Heat exhaustion is the second stage of heat illness. This means the body can't keep itself cool. Symptoms may include thirst, dizziness, weakness, lack of coordination, nausea and profuse sweating. Body temperature will be normal, but skin will feel cold and clammy. If you recognize signs of heat exhaustion, follow the steps listed above. If not feeling better soon, seek emergency medical care.

The final stage is heat stroke, which requires immediate emergency care. This is a life-threatening illness, in which the body can't regulate its temperature by sweating. Body temperature can rise so high that brain damage or death occur. The warning signs of heat stroke include a body temperature of 103 degrees or more; red, hot and dry skin; lack of sweating; throbbing headache; dizziness; nausea; mental confusion; and loss of consciousness.

Anyone with these symptoms should be taken immediately to the closest emergency facility. Call 911 for emergency assistance and start trying to cool the person until help arrives.

Source: Hilton Head Hospital

Avoiding heat stroke

The combination of hot temperatures and high humidity can create life-threatening illness. Local emergency room physicians and the National Weather Service encourage people to take the following precautions:

  • Stay indoors in an air-conditioned place. Fans can help, but they cannot prevent heat-related illnesses once temperatures reach the upper 90s.
  • Reschedule strenuous activities to early morning or evening.
  • Wear lightweight and loose-fitting clothing when possible.
  • Drink plenty of fluids, but not ones that contain alcohol or large amounts of sugar, which can cause the body to lose fluid. Stay away from very cold drinks, which could cause cramps.
  • When working outside, schedule frequent breaks in the shade or air-conditioned areas.
  • Anyone overcome by heat should be moved to a cool, shaded location.
  • Apply sunscreen that has a sun protection factor of 15 or higher about a half hour before going outside.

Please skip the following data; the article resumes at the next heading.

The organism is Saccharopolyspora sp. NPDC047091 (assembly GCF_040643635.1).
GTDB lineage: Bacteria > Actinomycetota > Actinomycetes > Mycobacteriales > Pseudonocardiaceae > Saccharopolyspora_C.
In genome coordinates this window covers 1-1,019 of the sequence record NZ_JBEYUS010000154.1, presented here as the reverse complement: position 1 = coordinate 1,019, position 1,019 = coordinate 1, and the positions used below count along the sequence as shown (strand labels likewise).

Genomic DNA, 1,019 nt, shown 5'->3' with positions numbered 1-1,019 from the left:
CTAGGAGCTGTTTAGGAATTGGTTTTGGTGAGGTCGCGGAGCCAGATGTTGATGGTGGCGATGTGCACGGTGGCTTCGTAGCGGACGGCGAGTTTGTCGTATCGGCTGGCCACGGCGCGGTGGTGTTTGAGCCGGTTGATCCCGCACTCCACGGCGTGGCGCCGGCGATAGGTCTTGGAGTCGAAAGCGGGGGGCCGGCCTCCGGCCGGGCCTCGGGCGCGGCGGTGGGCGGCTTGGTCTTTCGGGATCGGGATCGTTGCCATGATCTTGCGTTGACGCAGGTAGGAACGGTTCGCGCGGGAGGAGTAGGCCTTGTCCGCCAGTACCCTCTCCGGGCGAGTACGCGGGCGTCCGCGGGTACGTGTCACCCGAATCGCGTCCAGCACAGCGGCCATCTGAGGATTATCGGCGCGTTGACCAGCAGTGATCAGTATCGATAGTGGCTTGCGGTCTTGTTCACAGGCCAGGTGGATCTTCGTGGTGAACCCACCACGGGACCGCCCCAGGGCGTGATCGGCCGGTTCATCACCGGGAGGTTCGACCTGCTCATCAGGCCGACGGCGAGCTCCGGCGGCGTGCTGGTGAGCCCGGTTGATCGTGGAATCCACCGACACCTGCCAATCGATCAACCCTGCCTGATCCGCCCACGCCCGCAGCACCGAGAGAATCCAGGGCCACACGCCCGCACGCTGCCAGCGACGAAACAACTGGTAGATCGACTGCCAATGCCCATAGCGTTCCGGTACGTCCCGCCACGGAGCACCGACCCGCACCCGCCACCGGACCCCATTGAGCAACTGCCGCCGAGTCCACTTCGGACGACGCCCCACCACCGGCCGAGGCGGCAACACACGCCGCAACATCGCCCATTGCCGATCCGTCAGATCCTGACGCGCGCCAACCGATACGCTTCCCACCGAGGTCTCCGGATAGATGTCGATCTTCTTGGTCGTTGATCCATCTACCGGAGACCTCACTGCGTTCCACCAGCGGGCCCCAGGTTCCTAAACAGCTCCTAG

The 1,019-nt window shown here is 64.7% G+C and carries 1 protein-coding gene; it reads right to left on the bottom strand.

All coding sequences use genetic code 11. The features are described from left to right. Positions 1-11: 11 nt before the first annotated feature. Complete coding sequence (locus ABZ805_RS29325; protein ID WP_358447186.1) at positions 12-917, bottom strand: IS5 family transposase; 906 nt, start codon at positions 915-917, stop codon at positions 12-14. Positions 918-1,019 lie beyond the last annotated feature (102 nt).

• Avoid hot foods and heavy meals that can add heat to the body.
  • Caring for pets

    Even the healthiest pets can suffer from dehydration and heat stroke if overexposed, said Franny Gerthoffer, executive director of the Hilton Head Humane Association. She recommends the following:

  • Bring pets inside and keep them out of the sun during the middle of the day when temperatures are the hottest.
  • Limit outdoor activity to the early morning or evening hours.
  • Find a kennel with indoor play groups or pool for exercise, if possible.
  • Provide plenty of fresh, clean water.
  • Make sure pets have a shaded place to get out of the sun, and don't over-exercise them.
  • Know the warning signs of overheating, which include excessive panting or difficulty breathing, increased heart rate, drooling, mild weakness or even collapse.
  • Use cool, wet towels; a hose; or a shower to cool pets.
  • Call a vet if pets have seizures, bloody diarrhea and vomit, along with an elevated body temperature of more than 104 degrees.
  • Animals with flat faces, such as pugs and Persian cats, are more susceptible to heat stroke because they cannot pant as effectively. These pets, along with elderly and overweight pets and those with health problems, should be kept in cool, air-conditioned rooms.
  • Never leave an animal alone in a parked vehicle. Core temperatures can rise quickly, leading to an emergency within minutes, regardless of whether the windows are down or the vehicle is in the shade.
  • Call the Hilton Head Humane Association at 843-681-8686 for assistance.

    The Associated Press contributed to this report.

    Follow reporter Tom Barton at twitter.com/EyeOnHiltonHead.